Hans Ottomeyer and Peter Pröschel, "Vergoldete Bronzen", 1986, p. 252, pl. 4.6.25, illustrating a similar lyre clock with movement by Manière à Paris, at Château de Versailles; the latter is also surmounted by a pair of eagles and similar bouquet of flowers and likewise has an open skeletonised centre dial.
Tardy "Les Plus Belles Pendules Françaises", 1994, p. 83, illustrating two very similar clocks, one with movement by Louis-Michel Harel, in the Musée des des Arts Décoratifs, Paris.
Pierre Kjellberg, "Encyclopédie de la Pendule Française du Moyen Age au XXe Siècle", 1997, p. 225, illustrating another similar lyre clock, with movement by Gaston Jolly, with a less elaborate dial.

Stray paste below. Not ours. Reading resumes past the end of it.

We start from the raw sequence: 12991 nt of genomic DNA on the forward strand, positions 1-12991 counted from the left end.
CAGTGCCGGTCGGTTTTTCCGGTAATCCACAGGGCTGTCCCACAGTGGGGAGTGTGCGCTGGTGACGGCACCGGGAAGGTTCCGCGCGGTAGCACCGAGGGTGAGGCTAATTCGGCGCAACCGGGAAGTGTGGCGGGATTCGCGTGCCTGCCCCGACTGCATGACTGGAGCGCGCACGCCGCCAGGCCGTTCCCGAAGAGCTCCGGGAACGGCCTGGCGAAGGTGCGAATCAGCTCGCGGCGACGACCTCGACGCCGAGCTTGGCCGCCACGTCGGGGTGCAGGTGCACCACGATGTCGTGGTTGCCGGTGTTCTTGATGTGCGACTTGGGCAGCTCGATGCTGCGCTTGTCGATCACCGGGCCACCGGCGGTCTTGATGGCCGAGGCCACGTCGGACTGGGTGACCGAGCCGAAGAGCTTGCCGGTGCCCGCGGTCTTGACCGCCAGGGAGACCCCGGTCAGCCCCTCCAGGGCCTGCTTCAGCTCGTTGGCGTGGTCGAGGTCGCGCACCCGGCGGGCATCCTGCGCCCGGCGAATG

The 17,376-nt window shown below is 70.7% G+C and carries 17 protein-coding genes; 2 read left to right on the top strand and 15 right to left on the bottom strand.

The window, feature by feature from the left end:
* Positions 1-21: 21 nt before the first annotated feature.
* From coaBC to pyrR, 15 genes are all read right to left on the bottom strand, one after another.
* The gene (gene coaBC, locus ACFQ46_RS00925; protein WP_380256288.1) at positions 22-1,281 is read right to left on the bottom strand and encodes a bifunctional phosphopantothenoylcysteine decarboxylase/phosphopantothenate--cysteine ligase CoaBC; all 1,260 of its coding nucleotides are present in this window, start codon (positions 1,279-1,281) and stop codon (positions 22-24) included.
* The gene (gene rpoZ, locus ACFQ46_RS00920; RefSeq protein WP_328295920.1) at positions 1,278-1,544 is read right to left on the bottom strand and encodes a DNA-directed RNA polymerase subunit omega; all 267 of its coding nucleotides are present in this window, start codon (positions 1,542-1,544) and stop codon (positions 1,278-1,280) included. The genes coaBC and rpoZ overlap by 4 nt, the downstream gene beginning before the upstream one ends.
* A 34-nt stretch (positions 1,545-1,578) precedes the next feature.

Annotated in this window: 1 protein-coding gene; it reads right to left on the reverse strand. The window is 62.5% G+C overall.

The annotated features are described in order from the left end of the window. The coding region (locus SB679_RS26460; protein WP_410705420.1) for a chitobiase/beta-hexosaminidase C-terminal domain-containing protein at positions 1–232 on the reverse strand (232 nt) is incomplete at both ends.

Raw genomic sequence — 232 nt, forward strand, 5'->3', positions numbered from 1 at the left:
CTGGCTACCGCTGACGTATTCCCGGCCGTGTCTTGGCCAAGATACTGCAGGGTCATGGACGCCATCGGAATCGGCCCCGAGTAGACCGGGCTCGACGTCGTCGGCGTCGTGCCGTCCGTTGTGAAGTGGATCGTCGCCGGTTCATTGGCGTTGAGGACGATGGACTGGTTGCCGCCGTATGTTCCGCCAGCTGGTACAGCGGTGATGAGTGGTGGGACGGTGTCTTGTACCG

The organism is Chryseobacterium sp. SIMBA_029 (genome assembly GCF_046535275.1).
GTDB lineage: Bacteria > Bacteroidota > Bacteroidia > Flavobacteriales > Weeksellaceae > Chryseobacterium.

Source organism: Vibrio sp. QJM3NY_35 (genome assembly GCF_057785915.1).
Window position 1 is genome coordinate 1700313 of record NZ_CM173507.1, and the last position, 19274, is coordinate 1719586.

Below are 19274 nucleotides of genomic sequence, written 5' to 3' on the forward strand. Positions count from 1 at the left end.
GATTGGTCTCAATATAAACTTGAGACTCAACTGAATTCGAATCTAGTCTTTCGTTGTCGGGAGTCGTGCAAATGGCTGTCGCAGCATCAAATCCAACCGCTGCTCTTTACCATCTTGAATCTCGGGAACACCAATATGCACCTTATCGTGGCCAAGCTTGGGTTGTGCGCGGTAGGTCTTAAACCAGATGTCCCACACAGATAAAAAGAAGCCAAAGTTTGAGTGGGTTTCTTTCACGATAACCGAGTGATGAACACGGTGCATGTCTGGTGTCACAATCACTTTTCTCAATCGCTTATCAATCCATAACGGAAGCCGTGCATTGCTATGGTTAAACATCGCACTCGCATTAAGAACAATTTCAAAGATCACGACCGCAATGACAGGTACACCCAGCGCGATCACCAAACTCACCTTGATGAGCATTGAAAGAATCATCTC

A superb Louis XVI gilt bronze and Sèvres porcelain skeletonised lyre clock, with exceptionally fine enamel dial.
Signed by the clockmaker Gavelle Le Jeune à Paris. The dial with outer Arabic numerals for the minutes and hours. With a very fine pair of pierced lyre shaped gilt brass hands for the hours and minutes and a fine blued steel hand for sweep centre seconds. The skeletonised centre revealing the spring driven movement, with pin-wheel escapement, knife edge suspension and fine beat adjustment, with spring driven strike, striking on the hour and half hour on a single bell. With free-swinging dial acting as the clock's pendulum within a beaded floral and foliate lyre shaped frame, the top crowned by a pair of eagle heads with floral and fruiting swags surmounted by a bouquet of flowers, on an oval waisted blue Sèvres base with pearled bands, the panelled plinth with applied fruiting laurel bands.